Monday, November 10, 2008

The Dead Cat Play

Near the end of this play, which Larry and I saw on Saturday afternoon, a 16-year-old girl in a short haircut and an even shorter dress, raises two guns to shoot her boyfriend in the back at point blank range while he cradles his own headless dead cat. You'd have to see the play to understand. Or perhaps you wouldn't understand even if you did see it. I can assure you that this is one of the least shocking moments the play has to offer. By the time Mairead gives Padraic both barrels, we've already seen people being tortured, having their eyes shot out, and getting gunned down on stage. We've even seen two characters have a chat while they dismember two dead bodies. Padraic's imminent death is just another plot point clicking into place.

What's shocking is the stage blood packets that explode in that scene with such force that they send spatters up through the first six rows of the theater. As we were sitting in the front row, Larry and I got our share. He turned to me after the play, pulling his shirt out in front of him. "This will come out, right?" It was a new shirt. I shrugged. Hard to say. Sometimes blood is made from chocolate syrup and that stuff never comes out. We should have been suspicious of being one of the only people sitting up front. Live and learn.

It's a tough play to sit through, funny as it is, and this might be the wrong moment for American audiences to have a laugh about the absurdity of torture. At one point, Padraic is standing next to a man he has suspended by his feet and is lecturing him about the fact that he refuses to choose which nipple Padraic will cut off. He's standing there, holding a pair of pliers in one hand and a razor in the other and saying something on the order of: If you don't choose, I'll take them both and probably feed them to you. So you might as well choose. To do anything else is madness. (The speech itself is much more clever, but I don't have it in front of me.) And then the phone rings and Padraic answers it, and learns that his pet cat is sick (or poorly). And he dissolves emotionally. And the man hanging next to him has to comfort him, by telling him that the cat probably has ringworm and if he'll just run round to the chemists for some pills, the cat will be all right in a couple of days. The whole exchange is funny in the most shamefully uncomfortable way. Fortunately, the actors were wonderful. I particularly liked Colin Hamell as Padraic and Lynn Guerra as Mairead, two grown ups playing emotionally stunted children who have been hardened to violence but who remain naive about everything else.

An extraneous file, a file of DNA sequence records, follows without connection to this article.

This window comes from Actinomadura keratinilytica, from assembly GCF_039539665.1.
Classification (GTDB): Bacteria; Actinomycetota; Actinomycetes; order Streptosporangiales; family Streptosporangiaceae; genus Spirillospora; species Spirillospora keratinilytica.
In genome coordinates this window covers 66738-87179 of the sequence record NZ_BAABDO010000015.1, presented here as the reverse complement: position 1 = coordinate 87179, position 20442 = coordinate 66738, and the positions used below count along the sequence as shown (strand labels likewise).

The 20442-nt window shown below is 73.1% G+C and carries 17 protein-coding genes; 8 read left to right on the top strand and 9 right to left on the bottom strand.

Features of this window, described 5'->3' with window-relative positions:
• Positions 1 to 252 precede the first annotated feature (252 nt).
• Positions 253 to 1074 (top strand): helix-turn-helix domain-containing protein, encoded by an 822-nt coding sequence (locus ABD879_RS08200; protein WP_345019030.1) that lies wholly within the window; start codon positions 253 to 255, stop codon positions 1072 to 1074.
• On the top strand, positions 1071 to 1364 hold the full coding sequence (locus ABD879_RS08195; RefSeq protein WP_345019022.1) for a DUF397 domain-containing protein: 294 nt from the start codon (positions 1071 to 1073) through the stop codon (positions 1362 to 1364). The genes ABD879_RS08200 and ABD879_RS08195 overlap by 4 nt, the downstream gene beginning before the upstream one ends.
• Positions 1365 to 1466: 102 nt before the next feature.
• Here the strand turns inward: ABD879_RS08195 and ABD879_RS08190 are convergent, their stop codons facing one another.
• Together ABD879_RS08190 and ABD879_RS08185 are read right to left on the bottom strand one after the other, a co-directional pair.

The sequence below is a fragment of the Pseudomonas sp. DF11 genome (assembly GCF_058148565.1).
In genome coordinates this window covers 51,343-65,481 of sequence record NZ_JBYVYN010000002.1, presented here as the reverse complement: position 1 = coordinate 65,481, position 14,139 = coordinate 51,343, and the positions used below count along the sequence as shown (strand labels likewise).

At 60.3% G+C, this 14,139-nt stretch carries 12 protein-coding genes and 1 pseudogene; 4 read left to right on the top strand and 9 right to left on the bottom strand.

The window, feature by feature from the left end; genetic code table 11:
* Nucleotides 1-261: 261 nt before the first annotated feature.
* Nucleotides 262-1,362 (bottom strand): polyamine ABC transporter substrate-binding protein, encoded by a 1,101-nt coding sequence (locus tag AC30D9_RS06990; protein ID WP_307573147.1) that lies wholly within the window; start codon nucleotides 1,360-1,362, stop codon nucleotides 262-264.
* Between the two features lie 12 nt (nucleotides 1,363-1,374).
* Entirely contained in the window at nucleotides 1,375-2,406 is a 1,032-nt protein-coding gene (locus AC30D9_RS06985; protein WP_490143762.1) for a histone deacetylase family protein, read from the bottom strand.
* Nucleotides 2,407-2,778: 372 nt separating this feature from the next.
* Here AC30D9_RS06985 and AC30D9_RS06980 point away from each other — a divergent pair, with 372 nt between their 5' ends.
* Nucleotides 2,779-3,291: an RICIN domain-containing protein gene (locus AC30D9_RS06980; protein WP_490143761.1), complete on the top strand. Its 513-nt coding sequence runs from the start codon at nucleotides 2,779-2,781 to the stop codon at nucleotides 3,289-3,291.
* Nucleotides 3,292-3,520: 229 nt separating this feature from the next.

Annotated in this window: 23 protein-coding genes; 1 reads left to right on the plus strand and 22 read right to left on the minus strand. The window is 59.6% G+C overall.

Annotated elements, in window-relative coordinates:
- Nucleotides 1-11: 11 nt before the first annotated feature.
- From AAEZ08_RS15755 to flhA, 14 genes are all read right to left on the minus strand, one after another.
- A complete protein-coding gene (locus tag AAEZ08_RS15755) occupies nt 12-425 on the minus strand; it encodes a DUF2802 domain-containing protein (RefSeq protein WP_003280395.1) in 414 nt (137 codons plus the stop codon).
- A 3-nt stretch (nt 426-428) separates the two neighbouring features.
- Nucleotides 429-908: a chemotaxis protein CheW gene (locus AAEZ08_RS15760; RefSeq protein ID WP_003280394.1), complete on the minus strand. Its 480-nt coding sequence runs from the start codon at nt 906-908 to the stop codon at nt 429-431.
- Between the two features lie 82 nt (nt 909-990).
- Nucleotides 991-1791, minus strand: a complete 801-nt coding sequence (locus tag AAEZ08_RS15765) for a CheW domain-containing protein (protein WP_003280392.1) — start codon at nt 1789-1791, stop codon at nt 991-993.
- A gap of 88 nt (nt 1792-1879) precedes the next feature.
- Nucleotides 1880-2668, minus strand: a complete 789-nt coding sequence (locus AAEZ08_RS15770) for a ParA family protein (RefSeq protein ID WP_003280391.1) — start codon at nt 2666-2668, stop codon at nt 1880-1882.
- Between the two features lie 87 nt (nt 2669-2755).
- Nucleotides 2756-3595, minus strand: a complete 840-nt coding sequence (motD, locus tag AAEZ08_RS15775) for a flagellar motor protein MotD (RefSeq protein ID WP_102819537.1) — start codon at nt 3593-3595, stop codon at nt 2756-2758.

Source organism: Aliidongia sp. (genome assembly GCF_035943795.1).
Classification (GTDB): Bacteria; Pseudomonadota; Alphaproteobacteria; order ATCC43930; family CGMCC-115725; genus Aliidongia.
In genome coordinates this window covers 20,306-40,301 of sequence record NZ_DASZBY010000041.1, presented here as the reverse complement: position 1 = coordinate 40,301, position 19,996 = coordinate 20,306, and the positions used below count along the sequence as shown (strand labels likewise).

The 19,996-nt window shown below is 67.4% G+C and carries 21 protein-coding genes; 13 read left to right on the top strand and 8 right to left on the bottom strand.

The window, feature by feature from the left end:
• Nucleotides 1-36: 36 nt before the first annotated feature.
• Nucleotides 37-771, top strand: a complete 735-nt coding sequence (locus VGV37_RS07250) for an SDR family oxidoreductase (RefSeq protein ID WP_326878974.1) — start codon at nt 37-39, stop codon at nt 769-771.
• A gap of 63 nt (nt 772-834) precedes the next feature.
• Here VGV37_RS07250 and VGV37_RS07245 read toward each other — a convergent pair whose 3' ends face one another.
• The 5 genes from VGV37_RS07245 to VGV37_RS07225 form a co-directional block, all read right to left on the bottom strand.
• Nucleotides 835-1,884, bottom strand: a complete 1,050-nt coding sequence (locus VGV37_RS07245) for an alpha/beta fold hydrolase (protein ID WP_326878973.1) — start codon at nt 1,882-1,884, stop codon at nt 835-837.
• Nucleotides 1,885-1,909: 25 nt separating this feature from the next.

I enjoyed the performance, but I was glad for the end and I wouldn't want to have to see it again. And I don't even need a program; I have my bloodstained clothing to remember it by.


Kate said...

Apt name for your post! I very much agree with you on this. There are great moments in this play, but they are overwhelmed by a tsunami of blood. It reminds me of the Shining when the little boy hallucinates the blood coming in waves out of the elevators of the haunted hotel. When I saw this, Alison Pill was Mairead. Now she is alongside Sean Penn in Milk. She's done pretty well for herself! One question, what did they do with Wee Thomas at the very end of the play? Was it a real cat? Cheers, kate

Michelle said...

It WAS a real cat. We were astonished and even more uncomfortable, especially when that last scene has the two remaining characters pointing a gun at his head and vowing to kill him. We knew they wouldn't but it was funny that the cat took all the screaming and spitting in stride. Nice kitty, indeed. And as we left the theater, the stage manager was standing at the door holding Wee Thomas and offering him up for a pat on the head. Many of us took the opportunity to comfort him (or perhaps ourselves) by scratching his ears.